• Comparative case studies in developed and developing countries, evaluating the transferability of legal principles (eg responses to drought and water scarcity in the western United States and southern Africa; coastal adaptation planning instruments in the US and United Kingdom; and typhoon readiness in South East Asia).
Learning Outcomes:

A student who has successfully completed this subject will:

  • Have an advanced and integrated understanding of the legal principles and mechanisms that can be used to avoid, mitigate and respond to natural disasters and adapt to climate change, including recent developments in this emerging field of law and practice
  • Be able to critically examine, analyse, interpret and assess the effectiveness of these legal rules and mechanisms
  • Be well equipped to compare and contrast legal approaches to disaster management and climate adaptation in a range of jurisdictions, including both developed and developing countries
  • Be able to engage effectively in debate regarding different approaches to natural disaster management and climate change adaptation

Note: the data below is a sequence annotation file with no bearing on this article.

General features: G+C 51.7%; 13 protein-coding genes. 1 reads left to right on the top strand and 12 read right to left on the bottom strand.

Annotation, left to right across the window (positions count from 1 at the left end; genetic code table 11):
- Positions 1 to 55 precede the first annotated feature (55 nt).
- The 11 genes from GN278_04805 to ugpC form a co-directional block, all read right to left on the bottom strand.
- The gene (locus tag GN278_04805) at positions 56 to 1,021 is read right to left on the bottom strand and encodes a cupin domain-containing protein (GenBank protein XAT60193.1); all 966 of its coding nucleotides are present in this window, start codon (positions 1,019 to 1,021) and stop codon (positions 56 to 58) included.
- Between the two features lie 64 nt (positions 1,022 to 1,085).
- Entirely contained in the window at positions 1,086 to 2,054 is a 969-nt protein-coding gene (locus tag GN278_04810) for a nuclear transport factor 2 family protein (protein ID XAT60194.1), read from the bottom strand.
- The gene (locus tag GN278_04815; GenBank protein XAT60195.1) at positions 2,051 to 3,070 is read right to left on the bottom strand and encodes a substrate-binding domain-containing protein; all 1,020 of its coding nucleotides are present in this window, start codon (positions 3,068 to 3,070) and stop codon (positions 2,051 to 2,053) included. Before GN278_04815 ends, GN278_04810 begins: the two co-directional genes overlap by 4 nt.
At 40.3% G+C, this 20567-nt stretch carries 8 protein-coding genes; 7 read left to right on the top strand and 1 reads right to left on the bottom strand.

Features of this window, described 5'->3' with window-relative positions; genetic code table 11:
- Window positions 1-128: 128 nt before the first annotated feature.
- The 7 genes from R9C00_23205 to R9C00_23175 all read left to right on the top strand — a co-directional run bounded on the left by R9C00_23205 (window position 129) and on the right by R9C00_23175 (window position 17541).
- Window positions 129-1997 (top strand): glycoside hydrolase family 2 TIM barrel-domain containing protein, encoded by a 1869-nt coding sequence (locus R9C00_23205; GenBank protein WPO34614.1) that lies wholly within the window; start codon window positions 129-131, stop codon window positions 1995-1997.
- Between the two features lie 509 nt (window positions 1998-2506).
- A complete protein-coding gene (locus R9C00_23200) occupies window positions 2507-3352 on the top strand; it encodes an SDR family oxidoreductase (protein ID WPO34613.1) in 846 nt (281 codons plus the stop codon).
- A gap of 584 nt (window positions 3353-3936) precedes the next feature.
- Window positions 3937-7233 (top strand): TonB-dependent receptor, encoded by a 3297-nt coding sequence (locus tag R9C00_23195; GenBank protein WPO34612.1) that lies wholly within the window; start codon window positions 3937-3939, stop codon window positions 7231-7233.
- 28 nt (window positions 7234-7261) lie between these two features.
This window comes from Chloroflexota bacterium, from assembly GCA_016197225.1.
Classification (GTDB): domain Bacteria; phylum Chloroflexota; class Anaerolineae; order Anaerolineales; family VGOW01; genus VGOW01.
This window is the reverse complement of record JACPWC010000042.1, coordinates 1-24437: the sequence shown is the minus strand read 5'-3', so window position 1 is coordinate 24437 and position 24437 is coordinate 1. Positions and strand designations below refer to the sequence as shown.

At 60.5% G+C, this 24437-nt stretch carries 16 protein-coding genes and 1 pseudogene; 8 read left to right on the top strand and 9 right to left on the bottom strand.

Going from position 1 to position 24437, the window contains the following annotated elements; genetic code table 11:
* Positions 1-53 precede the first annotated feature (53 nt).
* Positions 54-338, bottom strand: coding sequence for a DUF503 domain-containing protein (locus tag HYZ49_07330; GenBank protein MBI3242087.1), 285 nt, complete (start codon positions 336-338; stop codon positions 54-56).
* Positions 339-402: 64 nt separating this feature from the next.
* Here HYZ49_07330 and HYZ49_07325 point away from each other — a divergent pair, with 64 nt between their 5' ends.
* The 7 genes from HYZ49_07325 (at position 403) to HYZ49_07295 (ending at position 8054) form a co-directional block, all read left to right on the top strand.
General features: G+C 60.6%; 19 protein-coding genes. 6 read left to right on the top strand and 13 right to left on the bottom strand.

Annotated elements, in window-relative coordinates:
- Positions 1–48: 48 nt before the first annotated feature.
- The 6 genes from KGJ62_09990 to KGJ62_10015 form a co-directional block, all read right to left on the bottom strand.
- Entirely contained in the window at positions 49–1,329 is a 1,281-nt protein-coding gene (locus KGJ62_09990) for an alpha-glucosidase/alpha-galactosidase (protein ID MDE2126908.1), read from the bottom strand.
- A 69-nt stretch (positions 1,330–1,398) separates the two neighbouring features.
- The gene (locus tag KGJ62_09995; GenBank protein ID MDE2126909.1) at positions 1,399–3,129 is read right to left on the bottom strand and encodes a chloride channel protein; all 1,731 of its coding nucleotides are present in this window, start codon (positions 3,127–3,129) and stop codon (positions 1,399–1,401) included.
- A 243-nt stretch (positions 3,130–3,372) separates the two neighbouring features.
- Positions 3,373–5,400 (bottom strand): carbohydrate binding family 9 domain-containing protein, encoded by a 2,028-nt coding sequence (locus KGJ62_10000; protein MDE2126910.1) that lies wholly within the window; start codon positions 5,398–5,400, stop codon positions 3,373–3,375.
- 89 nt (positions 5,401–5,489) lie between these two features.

• Have a strong understanding of regimes for the management of natural disasters and trans-boundary harms in an international and human rights context
  • Have the cognitive and technical skills to independently examine, research and analyze existing and emerging legal issues relating to natural disasters and climate adaptation
  • Have the communication skills to clearly articulate and convey complex information regarding natural disaster and climate adaptation law to relevant specialist and non-specialist audiences.
  • Case study evaluation (25%)
    • In-class component – case study and class participation (10%)
    • 1,500 – 2,000 word write up due 11 December 2017 (15%)
  • 6,000 - 7,500 word research paper (75%) (19 February 2018) on a topic approved by the subject coordinator

A minimum of 75% attendance is a hurdle requirement.

Prescribed Texts:

Specialist printed materials will be made available free of charge from the Melbourne Law School prior to the pre-teaching period.

Breadth Options:

This subject is not available as a breadth subject.

Fees Information: Subject EFTSL, Level, Discipline & Census Date
Links to further information: law.unimelb.edu.au
Related Course(s): Graduate Diploma in Construction Law
Graduate Diploma in Environmental Law
Graduate Diploma in Legal Studies
Master of Commercial Law
Master of Construction Law
Master of Environmental Law
Master of Law and Development
Master of Laws
Master of Public and International Law